I normally don't like to create "click bait" blog post titles, but this one seemed to fit. Twenty-five resources can be overwhelming, but there is a good mix of different types of items. There are links to websites with lesson plans, iOS apps, books, videos, and samples of student work to fit your learning style.
Scratch was developed by MIT a little over eight years ago. It uses a visual programming language that is easy to start for stud
Recently the Library of Congress launched a significant amount of new Web Archive content on the Library’s Web site, as a part of a continued effort to integrate the Library’s Web Archives into the rest of the loc.gov web presence.
Of interest might be the US Congressional web archives that have been added.
As the Cooperative Serials Program of the PCC, CONSER is an authoritative source for bibliographic records, documentation, and training materials for serials cataloging. CONSER members work together in an atmosphere of collegiality and trust to promulgate standards related to serials and are a voice for serials in the library community.
Digital Special Collections of the American Museum of Natural History’s Research Library provides access to our rich collections of digitized archival photographic images, art and memorabilia images and Rare Book Collection illustrations
Digital Culture of Metropolitan New York (DCMNY) provides online access to digital collections of libraries, archives, museums and historical societies located in and around New York City. Participating institutions are located in the following counties of New York State: Bronx, Kings, New York, Queens, and Westchester. The collections include photographs, maps, letters, postcards, manuscripts, scrapbooks, programs from events, catalogues, memorabilia and ephemera, and much more. New collections will be added over the coming months, and contributors will be adding new material to existing collections.
DCMNY is not a curated collection. It is intended to serve as a hosting service for members of the Metropolitan New York Library Council to make their content available online, as well as an on-ramp to the Digital Public Library of America (DPLA). Many of the collections in DCMNY will also be available in DPLA, courtesy of the Empire State Digital Network, the DPLA service hub for New York State.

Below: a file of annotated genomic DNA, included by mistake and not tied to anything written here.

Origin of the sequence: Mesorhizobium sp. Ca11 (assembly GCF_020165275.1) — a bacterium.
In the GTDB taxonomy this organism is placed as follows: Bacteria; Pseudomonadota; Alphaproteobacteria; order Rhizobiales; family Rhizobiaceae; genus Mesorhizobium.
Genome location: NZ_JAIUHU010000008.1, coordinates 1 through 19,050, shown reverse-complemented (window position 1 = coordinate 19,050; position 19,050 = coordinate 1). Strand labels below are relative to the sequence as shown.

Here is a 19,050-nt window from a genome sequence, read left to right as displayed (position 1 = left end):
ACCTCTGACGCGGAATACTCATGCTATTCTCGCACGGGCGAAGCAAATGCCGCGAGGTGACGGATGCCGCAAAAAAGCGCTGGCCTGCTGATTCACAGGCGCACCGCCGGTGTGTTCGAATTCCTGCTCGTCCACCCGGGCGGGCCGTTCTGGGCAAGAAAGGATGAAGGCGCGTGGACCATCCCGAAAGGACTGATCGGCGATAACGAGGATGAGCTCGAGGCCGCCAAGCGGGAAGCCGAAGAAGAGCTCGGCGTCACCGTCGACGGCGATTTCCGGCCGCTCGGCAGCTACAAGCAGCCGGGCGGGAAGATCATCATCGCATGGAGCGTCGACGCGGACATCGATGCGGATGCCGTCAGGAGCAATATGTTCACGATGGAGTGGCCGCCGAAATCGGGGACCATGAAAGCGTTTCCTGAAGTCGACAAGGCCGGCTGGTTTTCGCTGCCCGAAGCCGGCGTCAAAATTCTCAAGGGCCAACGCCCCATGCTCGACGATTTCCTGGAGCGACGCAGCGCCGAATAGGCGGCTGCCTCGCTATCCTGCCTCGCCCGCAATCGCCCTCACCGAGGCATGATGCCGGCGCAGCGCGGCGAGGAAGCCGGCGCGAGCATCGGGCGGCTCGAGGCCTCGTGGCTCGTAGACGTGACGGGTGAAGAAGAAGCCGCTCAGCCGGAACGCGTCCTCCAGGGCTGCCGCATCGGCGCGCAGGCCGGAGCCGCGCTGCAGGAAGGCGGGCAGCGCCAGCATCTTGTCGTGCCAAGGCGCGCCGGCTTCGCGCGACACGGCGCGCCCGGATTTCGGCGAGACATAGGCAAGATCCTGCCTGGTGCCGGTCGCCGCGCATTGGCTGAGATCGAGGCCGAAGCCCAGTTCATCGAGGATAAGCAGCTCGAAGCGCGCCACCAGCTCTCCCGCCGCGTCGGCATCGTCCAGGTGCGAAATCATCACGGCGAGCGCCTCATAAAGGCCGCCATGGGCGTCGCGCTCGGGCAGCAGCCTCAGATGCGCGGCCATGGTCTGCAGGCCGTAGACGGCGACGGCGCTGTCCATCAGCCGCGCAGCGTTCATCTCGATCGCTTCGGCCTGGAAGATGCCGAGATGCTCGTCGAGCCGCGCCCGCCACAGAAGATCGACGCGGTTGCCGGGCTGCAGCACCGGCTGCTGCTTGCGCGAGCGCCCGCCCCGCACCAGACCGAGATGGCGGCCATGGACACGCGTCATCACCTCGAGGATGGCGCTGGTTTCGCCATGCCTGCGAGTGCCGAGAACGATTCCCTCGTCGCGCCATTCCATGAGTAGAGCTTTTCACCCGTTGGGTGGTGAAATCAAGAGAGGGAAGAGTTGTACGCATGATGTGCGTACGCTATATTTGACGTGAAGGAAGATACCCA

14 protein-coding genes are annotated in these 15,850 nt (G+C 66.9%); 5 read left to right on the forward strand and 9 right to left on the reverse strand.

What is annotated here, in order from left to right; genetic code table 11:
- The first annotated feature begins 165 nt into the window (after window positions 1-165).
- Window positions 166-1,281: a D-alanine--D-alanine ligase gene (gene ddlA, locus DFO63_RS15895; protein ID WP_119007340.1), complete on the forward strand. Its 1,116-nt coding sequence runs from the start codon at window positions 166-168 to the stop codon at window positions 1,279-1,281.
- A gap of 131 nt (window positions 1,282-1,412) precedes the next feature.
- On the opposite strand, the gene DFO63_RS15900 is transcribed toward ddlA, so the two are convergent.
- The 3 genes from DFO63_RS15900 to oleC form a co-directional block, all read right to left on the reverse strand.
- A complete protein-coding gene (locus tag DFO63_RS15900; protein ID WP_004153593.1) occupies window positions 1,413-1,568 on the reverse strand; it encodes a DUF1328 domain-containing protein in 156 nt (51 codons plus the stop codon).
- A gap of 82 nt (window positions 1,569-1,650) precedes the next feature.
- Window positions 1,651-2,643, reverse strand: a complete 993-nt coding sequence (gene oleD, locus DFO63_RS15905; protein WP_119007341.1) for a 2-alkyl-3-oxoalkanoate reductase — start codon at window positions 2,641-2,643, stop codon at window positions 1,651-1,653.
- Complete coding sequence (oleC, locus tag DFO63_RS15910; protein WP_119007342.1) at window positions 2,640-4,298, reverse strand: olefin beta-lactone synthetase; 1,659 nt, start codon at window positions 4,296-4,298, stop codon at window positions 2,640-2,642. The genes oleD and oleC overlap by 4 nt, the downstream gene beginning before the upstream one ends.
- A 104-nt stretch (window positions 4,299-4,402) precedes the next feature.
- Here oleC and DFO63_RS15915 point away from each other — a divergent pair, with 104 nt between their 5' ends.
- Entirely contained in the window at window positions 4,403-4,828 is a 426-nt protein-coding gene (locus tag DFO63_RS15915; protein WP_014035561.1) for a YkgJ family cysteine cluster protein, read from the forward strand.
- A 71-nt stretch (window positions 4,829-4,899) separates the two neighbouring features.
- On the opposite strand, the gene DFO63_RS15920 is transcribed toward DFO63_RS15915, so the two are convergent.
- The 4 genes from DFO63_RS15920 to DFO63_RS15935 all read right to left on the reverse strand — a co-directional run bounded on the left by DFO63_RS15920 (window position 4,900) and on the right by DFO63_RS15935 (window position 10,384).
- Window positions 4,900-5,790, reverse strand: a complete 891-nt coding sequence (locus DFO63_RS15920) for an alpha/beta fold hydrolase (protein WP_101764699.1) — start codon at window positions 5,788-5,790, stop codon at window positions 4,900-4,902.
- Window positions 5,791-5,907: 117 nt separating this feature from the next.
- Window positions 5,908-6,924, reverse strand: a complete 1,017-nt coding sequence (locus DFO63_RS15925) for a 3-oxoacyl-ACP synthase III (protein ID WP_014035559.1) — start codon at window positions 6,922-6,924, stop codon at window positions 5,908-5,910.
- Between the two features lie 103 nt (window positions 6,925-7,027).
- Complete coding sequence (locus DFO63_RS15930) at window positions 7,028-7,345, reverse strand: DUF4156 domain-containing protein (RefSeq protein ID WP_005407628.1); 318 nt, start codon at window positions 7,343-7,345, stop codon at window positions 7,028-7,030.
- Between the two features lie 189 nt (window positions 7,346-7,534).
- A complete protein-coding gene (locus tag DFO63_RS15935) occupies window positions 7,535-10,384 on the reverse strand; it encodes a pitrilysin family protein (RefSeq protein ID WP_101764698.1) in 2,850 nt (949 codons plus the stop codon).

"The Teaching Commons showcases high-quality open educational resources from leading colleges and universities and makes them available to educators and students around the world. Curated by librarians and their institutions and hosted by bepress, the Teaching Commons includes open-access textbooks, course materials, lesson plans, multimedia, lectures, k-12 materials, and more.
Educators and researchers can use the Teaching Commons to discover teaching materials, adopt content for their courses, or create and share their own work. The Teaching Commons is built on the Digital Commons platform, which offers authors a powerful set of tools-- including multimedia support, versioning, embedded comments, and geo-location, among others -- to support the large variety of publishing needs in this growing field."
Materials harvested across institutional repositories. Browse by institution, content type or subject area.
By Pawan Deshpande "Recently, Kimberley Isbell of the Nieman Journalism Lab cited a Harvard Law report and published an extensive post on news aggregation and legal considerations. From a curation perspective, the whole article is interesting, but what was the most surprising was that her recommendations for being an ethical content aggregator, were the same as being an effective content curator."
"The 5 Minute Librarian has compiled some of the top groups in many different areas of public librarianship. This list is no where complete (it is really hard to find these groups without knowing someone who is in them), so please post in the comments any additional groups to be included on this list!
Also note that I did not include any regional groups..."
Although this list has been compiled with public librarians in mind, topics can be relevant for any field of librarianship.
How many cases about fair use have been decided in the U.S. since the doctrine was first applied by Justice Story in 1841? Take a minute to count; I’ll wait. If you came up with at least 170, the Copyright Office agrees with you. Last week they announced a fascinating new tool on the CO … Continue reading Learning how fair use works →
Sharing your scoops to your social media accounts is a must to distribute your curated content. Not only will it drive traffic and leads through your content, but it will help show your expertise with your followers.
How to integrate my topics' content to my website?
Integrating your curated content to your website or blog will allow you to increase your website visitors’ engagement, boost SEO and acquire new visitors. By redirecting your social media traffic to your website, Scoop.it will also help you generate more qualified traffic and leads from your curation work.
Distributing your curated content through a newsletter is a great way to nurture and engage your email subscribers will developing your traffic and visibility.
Creating engaging newsletters with your curated content is really easy.